|By Robert Evatt, Tulsa World,
Okla.McClatchy-Tribune Regional News
Aug. 16, 2011-- From the outside, it may seem that nothing's happening with the $25 million conversion of the former City Hall into an Aloft Hotel.
But appearances can be deceiving, said Bruce Taylor, a partner in TOCH LLC.
"A lot of people think we've just been sitting on the building, but we've been busy," he said.
In fact, the interior of the 11-story building is already being gutted, and the group is six to eight weeks away from officially starting construction on the 190-room hotel.
Taylor and other members of TOCH, which includes Neal Bhow, Lee Levinson and the Snyder family, said that when the project is finished by late next summer, the hotel will be joined by separate spaces for a restaurant, banquet room and a new, one-story building connected to the onetime City Hall by a glass walkway.
"When we're done, that dark, black corner will be completely transformed," Bhow said.
One of the biggest changes will be the extension of Fifth Street into the plaza all the way to Frisco Avenue, which will give the hotel front-door access to roads, as well as a close connection to the Tulsa Convention Center.
Bhow said the agreement by city officials to extend Fifth clears one of the last obstacles preventing construction. Now the group is concentrating on completing design details and obtaining permits.
Macy Snyder Amatucci, whose family renovated the long-vacant Mayo Hotel into hotel rooms and apartments, said TOCH chose the Aloft brand not just because of its upscale, modern image, but also because of a strong track record of repurposing older buildings by brand owner Starwood Hotels & Resorts Worldwide.
"We picked the Aloft brand because it fits the building, not the other way around," she said.
Although Starwood constructs and franchises new buildings for Aloft -- including a 136-room hotel at U.S. 169 near 71st Street owned by Andy Patel -- its renovated hotels have a variety of architectural designs.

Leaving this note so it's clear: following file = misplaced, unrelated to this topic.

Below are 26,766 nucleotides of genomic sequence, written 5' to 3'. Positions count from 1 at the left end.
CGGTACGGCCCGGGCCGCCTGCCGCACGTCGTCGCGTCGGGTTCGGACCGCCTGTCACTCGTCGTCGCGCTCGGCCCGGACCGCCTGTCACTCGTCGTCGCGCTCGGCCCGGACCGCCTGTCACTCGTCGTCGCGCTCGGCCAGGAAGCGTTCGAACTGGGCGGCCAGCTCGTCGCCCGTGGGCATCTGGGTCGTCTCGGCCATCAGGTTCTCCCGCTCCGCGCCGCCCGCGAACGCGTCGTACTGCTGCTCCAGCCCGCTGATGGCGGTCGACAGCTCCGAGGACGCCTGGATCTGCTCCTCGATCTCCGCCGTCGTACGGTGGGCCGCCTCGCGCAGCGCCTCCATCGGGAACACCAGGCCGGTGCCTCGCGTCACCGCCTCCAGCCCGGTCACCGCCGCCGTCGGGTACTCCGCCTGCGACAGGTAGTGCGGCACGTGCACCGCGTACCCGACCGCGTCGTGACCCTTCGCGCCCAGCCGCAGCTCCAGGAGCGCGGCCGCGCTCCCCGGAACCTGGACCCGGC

Not only will the former City Hall hotel look different from Patel's, but it will also be distinct from the Aloft in downtown Dallas, which was converted from an old warehouse, Bhow said.
At an average of 395 square feet, the rooms will also be on the large side for Aloft, he said.
But the three will share the brand's ultra-modern interiors and amenities. One of the challenges TOCH faced in converting the former City Hall was figuring out how to put all of Aloft's required first-floor features within the relatively small lobby, Bhow said. The solution was to build most of the amenities, including the bar, swimming pool and exercise room, in a separate, one-story building connected to the main structure.
"The design will be minimalistic, but it will retain the historic feel of the main building," Bhow said.
The main facility will also include limited food service and meeting space.
However, the separate facility formerly used by the Tulsa City Council will become 10,000 square feet of banquet space and a restaurant. Taylor said TOCH is still seeking a partner to develop and run the restaurant, which likely will have 4,000 square feet for patio seating.
"There's going to be so much outdoor space," he said.
Previous Snyder family projects Mayo Hotel: 76 apartments, 102 hotel rooms
Redevelopment cost: $40 million
Detroit Lofts: 105 N. Detroit Avenue, 16 units
Redevelopment cost: $5.5 million
Robert Evatt 918-581-8447 email@example.com
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